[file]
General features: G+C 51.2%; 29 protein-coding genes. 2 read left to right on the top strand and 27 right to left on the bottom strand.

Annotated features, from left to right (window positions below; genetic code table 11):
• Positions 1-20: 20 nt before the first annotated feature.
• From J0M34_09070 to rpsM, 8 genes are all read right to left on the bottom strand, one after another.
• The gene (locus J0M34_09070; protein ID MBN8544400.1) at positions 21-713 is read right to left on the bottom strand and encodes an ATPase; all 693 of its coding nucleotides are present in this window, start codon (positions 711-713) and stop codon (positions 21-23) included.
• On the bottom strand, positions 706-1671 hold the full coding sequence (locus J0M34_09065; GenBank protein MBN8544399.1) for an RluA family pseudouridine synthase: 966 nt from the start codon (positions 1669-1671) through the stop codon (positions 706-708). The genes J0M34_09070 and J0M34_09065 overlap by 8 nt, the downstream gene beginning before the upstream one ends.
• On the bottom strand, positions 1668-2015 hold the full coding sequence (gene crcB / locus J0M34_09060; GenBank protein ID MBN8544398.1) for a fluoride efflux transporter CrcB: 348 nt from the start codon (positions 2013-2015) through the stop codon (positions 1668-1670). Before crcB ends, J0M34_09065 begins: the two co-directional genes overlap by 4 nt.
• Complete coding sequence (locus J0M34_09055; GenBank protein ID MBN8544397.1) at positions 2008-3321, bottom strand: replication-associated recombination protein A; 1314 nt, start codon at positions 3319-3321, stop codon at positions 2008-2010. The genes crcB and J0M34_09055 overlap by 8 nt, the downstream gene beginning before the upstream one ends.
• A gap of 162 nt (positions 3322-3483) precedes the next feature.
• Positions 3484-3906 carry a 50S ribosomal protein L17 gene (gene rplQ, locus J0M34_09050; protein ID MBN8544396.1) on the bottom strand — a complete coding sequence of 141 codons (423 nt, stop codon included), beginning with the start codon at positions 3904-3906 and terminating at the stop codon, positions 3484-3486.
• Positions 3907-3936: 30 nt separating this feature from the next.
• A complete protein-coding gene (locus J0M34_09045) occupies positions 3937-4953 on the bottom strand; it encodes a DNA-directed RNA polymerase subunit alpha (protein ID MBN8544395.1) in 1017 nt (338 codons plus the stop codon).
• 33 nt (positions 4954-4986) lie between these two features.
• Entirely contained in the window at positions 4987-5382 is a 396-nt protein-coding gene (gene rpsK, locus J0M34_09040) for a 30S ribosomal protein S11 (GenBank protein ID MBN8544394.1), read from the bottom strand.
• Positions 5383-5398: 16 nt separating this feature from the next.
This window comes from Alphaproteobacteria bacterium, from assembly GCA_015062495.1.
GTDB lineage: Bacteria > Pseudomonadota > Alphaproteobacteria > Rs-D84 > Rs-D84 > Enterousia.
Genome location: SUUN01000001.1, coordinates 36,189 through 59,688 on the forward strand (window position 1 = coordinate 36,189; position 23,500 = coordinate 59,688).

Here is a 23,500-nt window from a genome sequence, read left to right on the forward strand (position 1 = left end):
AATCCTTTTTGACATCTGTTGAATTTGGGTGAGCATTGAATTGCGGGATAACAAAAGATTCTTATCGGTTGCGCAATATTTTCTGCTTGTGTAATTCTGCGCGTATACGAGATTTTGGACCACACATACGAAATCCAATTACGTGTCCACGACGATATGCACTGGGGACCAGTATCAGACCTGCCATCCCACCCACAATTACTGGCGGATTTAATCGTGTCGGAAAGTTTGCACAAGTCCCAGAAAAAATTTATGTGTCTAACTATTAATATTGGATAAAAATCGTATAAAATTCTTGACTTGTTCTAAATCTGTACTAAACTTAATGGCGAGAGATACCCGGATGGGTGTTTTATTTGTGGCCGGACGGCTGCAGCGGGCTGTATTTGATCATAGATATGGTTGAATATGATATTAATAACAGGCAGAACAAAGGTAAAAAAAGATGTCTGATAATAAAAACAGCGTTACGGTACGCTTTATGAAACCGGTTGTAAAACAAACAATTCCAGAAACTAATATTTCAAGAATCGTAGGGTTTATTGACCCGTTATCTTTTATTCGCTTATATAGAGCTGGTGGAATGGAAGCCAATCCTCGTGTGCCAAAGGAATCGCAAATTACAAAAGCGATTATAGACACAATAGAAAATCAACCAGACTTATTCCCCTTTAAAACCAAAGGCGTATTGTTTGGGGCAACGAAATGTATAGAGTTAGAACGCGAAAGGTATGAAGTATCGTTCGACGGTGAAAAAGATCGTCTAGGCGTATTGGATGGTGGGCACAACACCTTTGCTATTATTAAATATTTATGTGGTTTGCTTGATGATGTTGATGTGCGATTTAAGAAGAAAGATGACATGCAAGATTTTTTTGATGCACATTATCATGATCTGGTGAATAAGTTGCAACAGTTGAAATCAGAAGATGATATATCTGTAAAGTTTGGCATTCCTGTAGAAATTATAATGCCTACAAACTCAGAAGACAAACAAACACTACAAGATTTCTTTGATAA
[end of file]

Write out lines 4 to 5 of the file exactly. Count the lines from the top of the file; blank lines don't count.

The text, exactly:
• From J0M34_09070 to rpsM, 8 genes are all read right to left on the bottom strand, one after another.
• The gene (locus J0M34_09070; protein ID MBN8544400.1) at positions 21-713 is read right to left on the bottom strand and encodes an ATPase; all 693 of its coding nucleotides are present in this window, start codon (positions 711-713) and stop codon (positions 21-23) included.